Oklahoma State Register. (Guthrie, Okla.), Vol. 14, No. 48, Ed. 1 Thursday, November 30, 1905 Page: 1 of 8
The following text was automatically extracted from the image on this page using optical character recognition software:
Oklahoma State Register.
FOURTEENTH YEAK NO. 48.
OUTHRIK, OK LA., THURSDAY. NOVEMBER, 30 1905.
HI.00 PER YEA1
Will Mian Territory, be For the Sale of the
School Lands or Their Retention by the State? ?
May Be The Reason.
| A dispatch from Washington, among
other things, says:
Nothing official having been given
j out at the White house, it is impossi-
ble to state authoratively what was
responsible for the fall of Governor
erguson. However, it is well known
: that the president is engaged
arj the only enes out of thirty-nii e
money lenders, not counting the banks
and three ball men, who do so.
Upon investigation, it is found that
this'condition has existed for several
administrations, and each occupation
tax collector gives tne excuse of fol-
lowing his predecessor. One money
lender has pail such tax since 1897, and
naturally feels that it was mony thrown
Delegate McGuire Advises with Territori
Committee Before Going to Washinghn.
earnest endeavor to regulate, to some j away if he did not have to pay it.
The State Register has received the following query from C. extent, the rates charged by the rail-
ii i- i 11 c .u \it j„ ,„f„ t ugeoeg I In I,in • I roads, and that ha is a firm believer in
H. Gaskill, secretary of the Woods County L,essess union. , , . ,
, ' „ . , , .. .. i c _i u 1 railroad regulation.. It is generally un-
"1 am a reader of the Register, and 1 must say that I firmly be- derstood that no state or territory in
lieve that you are in sympathy with the lessees; that you also con the Union needs such regulation more
demn the tenant system. The many able articles that have been ! than Oklahoma. When Ferguson was
published in the Register in reference to the public lands question, j appointed, the president had been led
proves beyond a doubt that you believe in equal rights to all and to believe that he was a man whoco Id
j be depended upon to carry out his poli-
Douglas Is President.
special favors to none. |^esTandirUtVought'that The"'failure The Oklahoma-Indian Territory Be-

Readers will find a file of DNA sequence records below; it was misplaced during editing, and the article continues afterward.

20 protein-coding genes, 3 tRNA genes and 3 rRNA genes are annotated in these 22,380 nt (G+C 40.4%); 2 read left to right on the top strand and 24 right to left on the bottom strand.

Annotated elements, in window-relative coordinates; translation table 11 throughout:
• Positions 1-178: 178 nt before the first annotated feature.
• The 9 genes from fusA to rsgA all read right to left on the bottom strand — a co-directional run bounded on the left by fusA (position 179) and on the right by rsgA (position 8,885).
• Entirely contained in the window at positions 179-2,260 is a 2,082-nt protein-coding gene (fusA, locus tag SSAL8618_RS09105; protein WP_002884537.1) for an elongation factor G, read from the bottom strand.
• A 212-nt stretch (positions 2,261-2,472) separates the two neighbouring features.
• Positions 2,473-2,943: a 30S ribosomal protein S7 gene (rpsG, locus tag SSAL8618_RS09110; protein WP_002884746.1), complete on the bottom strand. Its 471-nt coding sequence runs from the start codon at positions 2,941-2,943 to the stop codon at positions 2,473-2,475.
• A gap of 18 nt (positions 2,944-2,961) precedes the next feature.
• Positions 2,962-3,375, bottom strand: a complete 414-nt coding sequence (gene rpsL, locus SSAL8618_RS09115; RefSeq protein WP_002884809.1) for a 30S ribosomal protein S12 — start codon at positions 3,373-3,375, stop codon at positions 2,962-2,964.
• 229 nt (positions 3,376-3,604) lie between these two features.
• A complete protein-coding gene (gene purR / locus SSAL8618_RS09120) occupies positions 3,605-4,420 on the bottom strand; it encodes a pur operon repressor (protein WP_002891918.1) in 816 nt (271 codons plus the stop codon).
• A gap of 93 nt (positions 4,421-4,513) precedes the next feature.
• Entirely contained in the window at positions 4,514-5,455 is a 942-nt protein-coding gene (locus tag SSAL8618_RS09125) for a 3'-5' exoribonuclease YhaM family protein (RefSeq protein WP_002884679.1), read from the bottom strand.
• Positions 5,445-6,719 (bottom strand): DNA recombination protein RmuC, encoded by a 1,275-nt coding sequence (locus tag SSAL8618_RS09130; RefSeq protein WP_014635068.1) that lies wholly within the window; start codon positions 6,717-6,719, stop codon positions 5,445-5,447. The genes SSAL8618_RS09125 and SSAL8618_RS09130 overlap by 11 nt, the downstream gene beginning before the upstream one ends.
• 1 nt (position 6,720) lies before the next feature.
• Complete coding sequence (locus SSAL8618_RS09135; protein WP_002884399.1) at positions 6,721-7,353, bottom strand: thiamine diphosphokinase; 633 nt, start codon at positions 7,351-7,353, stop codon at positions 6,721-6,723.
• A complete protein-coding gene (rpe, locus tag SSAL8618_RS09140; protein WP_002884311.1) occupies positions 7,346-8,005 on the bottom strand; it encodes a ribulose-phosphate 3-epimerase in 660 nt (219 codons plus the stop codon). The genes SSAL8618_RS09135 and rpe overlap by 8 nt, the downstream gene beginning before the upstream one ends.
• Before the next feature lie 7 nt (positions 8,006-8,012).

"Now there is one question I would like to call your attention of the governor t0 encourage railroad Pelican Press Association met in
to. You remembar, the former statehood bill provides'that the legislation, efther in his message to of j Harmony—the personality of Roosevelt pervaded; the feeling that
The republican territorial com nittee met in this city last S
urday to advise with Delegate B rd S. McGuire on coming sta
For some reason the city council has
never looked into this matter, yet it is .
evidently a neglect of the city's inter- hood and other party matters, prior to his departure for Washin ;-
ests not to collect all the tax, if it is ton. "The faithful in the cause" began to arrive all day Frid./'
legal, and if it >s not, it is an injustice all(j by Saturday morning the Royal, McGuire's headquarters, an I
to collect it from the four who pay it
other prominent hotels were filled to "overflowing, w th the par /
workers, and a stranger would have concluded there was a convc >-
tion or a "revival" in town. There never was a more jokose, jol!/,
enthusiastic crowd of republicans. The spirit of a common cau<e
was in the air. The belief in the coming statehood was imminent.
future Aate legislature, j the legislature, or otherwise, was a
school lands should be.dealt with by the
Now don't you believe that the members ol that body elected from j distinct disappointment.